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Call to Action for a Truly Sustainable Renewable Future
August 8, 2013 – 5:07 pm | No Comment

-Include high octane/high ethanol Regular Grade fuel in EPA Tier 3 regulations.
-Use a dedicated, self-reducing non-renewable carbon user fee to fund renewable energy R&D.
-Start an Apollo-type program to bring New Ideas to sustainable biofuel and …

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Biofuels Have Central Role in Low-Carbon Economy

Submitted by on September 20, 2017 – 1:45 pmNo Comment

by Bliss Baker (Global Renewable Fuels Alliance /Ethanol Producer Magazine) … For years, the private sector and experts from nongovernmental organizations had been signaling the shift in the global economy away from historically favorable investments in fossil fuels to growing opportunities in renewables. These predictions are now being borne out in the real world as private sector investment and employment growth transition from fossil fuel to renewable energy technologies. 

The International Energy Agency reported that between 2014 and 2016, upstream oil and gas investment dropped by 44 percent, while investment in new renewables-based power capacity remained the largest area of electricity sector spending in 2016.

In terms of employment, the International Renewable Energy Agency reported in its most recent annual review that current trends project the number of people working in the renewables sector could reach 24 million by 2030, compared to 9.8 million in 2016. It estimates this job growth in renewables would more than offset anticipated fossil-fuel job losses over the same period.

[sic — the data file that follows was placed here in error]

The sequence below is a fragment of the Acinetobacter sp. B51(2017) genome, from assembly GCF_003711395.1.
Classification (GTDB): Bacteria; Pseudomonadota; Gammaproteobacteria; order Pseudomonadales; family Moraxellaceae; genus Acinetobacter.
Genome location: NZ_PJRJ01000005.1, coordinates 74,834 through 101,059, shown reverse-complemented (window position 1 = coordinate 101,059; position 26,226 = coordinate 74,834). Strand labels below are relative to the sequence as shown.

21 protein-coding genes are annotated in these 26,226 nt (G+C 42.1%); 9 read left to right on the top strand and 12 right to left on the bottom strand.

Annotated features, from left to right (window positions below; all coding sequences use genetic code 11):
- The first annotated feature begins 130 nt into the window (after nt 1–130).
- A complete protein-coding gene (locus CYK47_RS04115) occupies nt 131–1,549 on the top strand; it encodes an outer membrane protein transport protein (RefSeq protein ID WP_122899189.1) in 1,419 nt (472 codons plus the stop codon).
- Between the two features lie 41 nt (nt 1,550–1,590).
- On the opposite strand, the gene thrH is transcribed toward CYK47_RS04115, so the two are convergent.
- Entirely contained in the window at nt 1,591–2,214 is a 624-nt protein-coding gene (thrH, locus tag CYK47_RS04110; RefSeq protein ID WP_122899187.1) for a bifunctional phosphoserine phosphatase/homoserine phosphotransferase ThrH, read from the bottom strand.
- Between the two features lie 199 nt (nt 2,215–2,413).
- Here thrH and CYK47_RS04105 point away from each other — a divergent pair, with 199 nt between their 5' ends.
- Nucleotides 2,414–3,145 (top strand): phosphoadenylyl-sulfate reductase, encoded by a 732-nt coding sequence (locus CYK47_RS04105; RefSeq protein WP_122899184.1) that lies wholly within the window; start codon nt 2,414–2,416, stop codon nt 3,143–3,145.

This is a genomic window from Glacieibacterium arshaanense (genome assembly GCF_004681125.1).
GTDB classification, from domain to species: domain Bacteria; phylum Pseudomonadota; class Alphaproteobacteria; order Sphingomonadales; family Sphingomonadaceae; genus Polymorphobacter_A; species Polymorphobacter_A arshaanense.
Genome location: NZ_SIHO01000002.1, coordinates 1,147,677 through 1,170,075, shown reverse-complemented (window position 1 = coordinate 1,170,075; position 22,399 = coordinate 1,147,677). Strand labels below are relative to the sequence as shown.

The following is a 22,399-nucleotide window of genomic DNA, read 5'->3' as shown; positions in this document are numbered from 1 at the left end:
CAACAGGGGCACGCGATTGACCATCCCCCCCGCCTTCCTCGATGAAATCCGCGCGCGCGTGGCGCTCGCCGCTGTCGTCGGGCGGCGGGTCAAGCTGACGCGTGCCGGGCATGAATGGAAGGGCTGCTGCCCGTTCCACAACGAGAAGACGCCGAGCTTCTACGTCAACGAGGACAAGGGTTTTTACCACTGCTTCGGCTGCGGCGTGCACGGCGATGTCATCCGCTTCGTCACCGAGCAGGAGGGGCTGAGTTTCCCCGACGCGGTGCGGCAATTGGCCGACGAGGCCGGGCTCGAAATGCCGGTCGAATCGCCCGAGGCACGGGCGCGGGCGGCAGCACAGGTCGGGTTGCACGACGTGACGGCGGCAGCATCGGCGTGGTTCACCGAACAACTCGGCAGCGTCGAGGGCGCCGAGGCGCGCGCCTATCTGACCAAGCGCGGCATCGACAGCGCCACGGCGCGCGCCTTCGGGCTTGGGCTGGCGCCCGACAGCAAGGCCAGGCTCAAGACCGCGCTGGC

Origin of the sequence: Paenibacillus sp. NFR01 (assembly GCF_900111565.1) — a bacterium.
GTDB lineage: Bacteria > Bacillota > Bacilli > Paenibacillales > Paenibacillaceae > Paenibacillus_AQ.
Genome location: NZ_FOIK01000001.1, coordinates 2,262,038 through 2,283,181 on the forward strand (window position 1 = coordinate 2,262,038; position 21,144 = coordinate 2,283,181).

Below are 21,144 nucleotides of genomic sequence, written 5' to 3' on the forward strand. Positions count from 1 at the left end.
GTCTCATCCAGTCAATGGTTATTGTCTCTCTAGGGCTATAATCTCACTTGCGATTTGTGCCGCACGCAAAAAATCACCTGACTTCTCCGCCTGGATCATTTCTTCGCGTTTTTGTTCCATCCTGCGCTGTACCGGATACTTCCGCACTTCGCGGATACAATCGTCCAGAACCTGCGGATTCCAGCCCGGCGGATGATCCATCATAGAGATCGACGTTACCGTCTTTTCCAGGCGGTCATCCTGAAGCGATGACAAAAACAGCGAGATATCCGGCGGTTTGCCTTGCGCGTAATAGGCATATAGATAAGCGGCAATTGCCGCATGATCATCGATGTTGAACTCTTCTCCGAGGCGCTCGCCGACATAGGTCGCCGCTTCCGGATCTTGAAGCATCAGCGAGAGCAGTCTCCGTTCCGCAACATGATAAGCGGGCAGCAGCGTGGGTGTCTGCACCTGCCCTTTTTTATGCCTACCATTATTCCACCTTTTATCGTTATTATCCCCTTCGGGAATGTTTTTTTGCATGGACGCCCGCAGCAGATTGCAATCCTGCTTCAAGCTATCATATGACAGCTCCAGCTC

This economic transition is taking place despite the fact that global fossil fuel subsidies continue to be more than twice as large as those for renewables.

In sharp contrast to the progress made in integrating renewable technologies elsewhere, the global transport sector has the lowest renewable energy share of any sector, even though it represents 25 to 30 percent of global emissions.   

Where policymakers from advanced economies have set ambitious renewable targets aimed at other technologies, and taken the steps necessary to achieve them, the same can no longer be said for biofuels.

As the only commercially available and immediately dispatchable low-carbon transport fuel alternative to crude oil, biofuels are the obvious choice for countries to affordably slash transport sector greenhouse gas emissions and drive economic growth. Given that global blending capacity is nowhere near its full potential, biofuels will have a vital role to play in enabling the transition to a sustainable, low-carbon global transport sector. READ MORE

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